8 ways to practice sustainable consumption

January 21, 2021

Canadians are increasingly mindful about their consumption habits thanks to growing concerns about climate change, unfair working conditions, and the harmful chemicals found in everyday products. Shopping in a more sustainable way means considering not just the price of what you’re buying, but how and by whom the product is made, what materials were used in the production process, and what happens after you make your purchase.

Big-box chain stores and online delivery portals might be cost-effective and convenient, but these retailers are often criticized for using excessive packaging, and controversial manufacturing and supply-chain practices that can have a devastating environmental impact.

On the other hand, ethically raised foods from local farms, eco-conscious clothing, cruelty-free beauty brands, green household cleaning supplies, and low-waste specialty products are far less harmful to the environment than their mass-produced counterparts. In fact, shopping local and supporting small, independent retailers in your neighbourhood is one of the best ways to become a more responsible consumer and reduce your carbon footprint.

8 ways to practice sustainable consumption

[Photo Credit: jchizhe]

How to become a more sustainable consumer

If you’re curious about sustainable consumption, here are a few environmentally friendly and socially responsible shopping practices to start practicing in your daily life:

1. Try to reduce your environmental impact by cutting down on single-use plastic and take-out containers. Carry reusable items like canvas tote bags, travel mugs, and glass straws with you when you’re out and about, and consider buying nuts, cereal, pasta, and other bulk food goods from a local waste-conscious retailer like Unboxed Market in Toronto or Nada in Vancouver.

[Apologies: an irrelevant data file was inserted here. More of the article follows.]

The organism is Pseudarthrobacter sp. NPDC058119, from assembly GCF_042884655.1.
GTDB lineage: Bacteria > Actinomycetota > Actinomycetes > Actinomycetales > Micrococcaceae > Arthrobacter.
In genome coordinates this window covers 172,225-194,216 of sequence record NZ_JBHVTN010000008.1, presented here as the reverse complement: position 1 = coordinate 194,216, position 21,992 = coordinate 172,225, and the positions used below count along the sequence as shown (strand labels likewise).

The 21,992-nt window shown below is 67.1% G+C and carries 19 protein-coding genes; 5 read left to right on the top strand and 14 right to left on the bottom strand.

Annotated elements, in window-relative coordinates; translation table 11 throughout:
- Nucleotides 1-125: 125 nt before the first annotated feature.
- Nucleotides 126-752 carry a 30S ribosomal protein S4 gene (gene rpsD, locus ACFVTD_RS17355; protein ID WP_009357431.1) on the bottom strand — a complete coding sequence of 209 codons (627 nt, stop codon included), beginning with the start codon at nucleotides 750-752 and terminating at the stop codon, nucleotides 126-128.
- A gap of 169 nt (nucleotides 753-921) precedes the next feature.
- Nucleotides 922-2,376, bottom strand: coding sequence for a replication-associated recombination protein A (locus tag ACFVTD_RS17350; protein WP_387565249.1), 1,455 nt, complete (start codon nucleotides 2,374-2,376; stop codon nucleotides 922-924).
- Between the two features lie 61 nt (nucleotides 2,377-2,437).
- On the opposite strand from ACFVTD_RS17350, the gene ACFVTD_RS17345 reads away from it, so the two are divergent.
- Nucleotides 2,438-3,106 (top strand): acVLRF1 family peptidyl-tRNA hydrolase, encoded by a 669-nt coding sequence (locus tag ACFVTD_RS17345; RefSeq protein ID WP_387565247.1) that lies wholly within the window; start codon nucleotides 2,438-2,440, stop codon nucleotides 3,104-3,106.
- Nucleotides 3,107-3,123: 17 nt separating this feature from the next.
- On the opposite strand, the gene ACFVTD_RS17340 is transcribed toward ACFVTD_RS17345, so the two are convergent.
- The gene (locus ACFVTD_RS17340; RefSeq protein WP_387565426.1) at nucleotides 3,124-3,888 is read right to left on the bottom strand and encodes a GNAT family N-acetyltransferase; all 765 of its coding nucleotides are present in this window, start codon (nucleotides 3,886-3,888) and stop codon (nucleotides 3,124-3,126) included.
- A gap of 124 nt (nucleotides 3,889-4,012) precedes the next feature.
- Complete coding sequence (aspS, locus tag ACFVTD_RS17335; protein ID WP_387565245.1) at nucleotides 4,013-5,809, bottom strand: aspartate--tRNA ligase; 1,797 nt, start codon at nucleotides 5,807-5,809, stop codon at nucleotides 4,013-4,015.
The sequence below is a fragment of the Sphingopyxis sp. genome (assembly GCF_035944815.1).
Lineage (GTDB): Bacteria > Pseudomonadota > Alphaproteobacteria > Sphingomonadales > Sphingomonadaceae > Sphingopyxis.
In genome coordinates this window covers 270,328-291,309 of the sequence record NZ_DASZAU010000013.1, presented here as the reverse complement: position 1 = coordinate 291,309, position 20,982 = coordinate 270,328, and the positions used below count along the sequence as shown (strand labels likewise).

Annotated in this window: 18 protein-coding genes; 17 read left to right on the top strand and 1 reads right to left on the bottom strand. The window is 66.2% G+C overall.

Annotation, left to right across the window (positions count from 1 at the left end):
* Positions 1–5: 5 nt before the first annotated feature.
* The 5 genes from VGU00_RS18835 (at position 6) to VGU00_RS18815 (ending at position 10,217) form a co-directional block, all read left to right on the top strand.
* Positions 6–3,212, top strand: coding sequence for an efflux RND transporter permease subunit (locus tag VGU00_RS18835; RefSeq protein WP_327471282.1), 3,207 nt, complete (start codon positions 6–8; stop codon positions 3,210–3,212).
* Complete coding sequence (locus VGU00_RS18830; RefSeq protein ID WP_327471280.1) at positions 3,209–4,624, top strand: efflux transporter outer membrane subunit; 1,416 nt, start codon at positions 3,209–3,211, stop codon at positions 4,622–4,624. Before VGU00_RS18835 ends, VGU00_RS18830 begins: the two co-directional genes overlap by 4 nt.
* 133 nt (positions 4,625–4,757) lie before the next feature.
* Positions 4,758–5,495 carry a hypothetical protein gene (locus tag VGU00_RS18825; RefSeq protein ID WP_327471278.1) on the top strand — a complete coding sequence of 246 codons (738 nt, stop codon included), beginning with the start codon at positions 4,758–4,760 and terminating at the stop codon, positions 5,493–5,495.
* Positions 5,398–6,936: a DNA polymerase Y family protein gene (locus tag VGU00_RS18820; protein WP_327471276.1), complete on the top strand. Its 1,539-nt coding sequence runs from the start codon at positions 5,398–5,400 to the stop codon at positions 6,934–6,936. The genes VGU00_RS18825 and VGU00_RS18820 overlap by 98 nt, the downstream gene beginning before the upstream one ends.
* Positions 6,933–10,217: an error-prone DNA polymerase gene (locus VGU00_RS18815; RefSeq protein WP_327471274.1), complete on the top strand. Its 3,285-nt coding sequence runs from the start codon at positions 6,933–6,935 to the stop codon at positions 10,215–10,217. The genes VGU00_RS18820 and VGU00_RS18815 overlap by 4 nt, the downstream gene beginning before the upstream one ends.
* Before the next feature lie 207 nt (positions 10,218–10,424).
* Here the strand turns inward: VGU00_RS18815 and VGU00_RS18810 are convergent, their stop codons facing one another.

2. As much as possible, purchase organic fruit, vegetables, fish, meat, and dairy products from local grocery stores, farms, suppliers, and fisheries that are committed to ethical agricultural processes. Eco-conscious food labels like NON-GMO Project Verified, certified Fair-Trade and the Ocean Wise symbols will help indicate which brands use sustainable farming practices.

3. Avoid buying clothing made with toxic textiles that damage the environment. Synthetic materials like polyester, acrylic, and viscose rayon all contribute to dangerous levels of water pollution and deforestation. Instead, check labels for eco-friendly fabrics and natural fibres such as organic cotton, linen, wool, silk, and hemp.

4. Skip the brand name cosmetic retailers and make sustainable consumption choices by shopping for ethical skincare and makeup at a local beauty boutique or day spa. There are hundreds of clean, cruelty-free beauty brands on the market that are committed to using organic non-toxic materials and low-waste reusable packaging.

5. Household cleaning products are another category that creates a lot of unnecessary waste, so make small changes to incorporate more natural, eco-friendly items into your home.  Swap regular light bulbs for long-lasting LEDs, opt for reusable cloths rather than disposable wipes, purchase non-toxic cleaning products in recycled packaging, and switch to energy-efficient appliances.

6. When shopping for little ones, eco-friendly wooden toys are a more sustainable purchase than cheaper plastic alternatives. Simple wooden building blocks, puzzles, and figurines never go out of style and offer a number of environmental benefits over synthetic playthings – they’re more durable, biodegradable, and aren’t made with harmful chemicals like PVC and phthalates.

7. Stop impulse-buying trendy pieces from fast-fashion retailers and consciously stock your closet with investment pieces that will stand the test of time. Use your dollars to support Canadian designers or find new-to-you threads from a local vintage shop or second-hand clothing store. If you need a splashy outfit for a big event, consider borrowing from a formal wear rental boutique.

8. If you’re committed to practicing sustainable consumption, do your research. Background-check brands and stores that you choose to support. Conscientious manufacturers and retailers are transparent about their business practices and will make their corporate social responsibility policies readily available for consumers who want to learn more about where their products come from.

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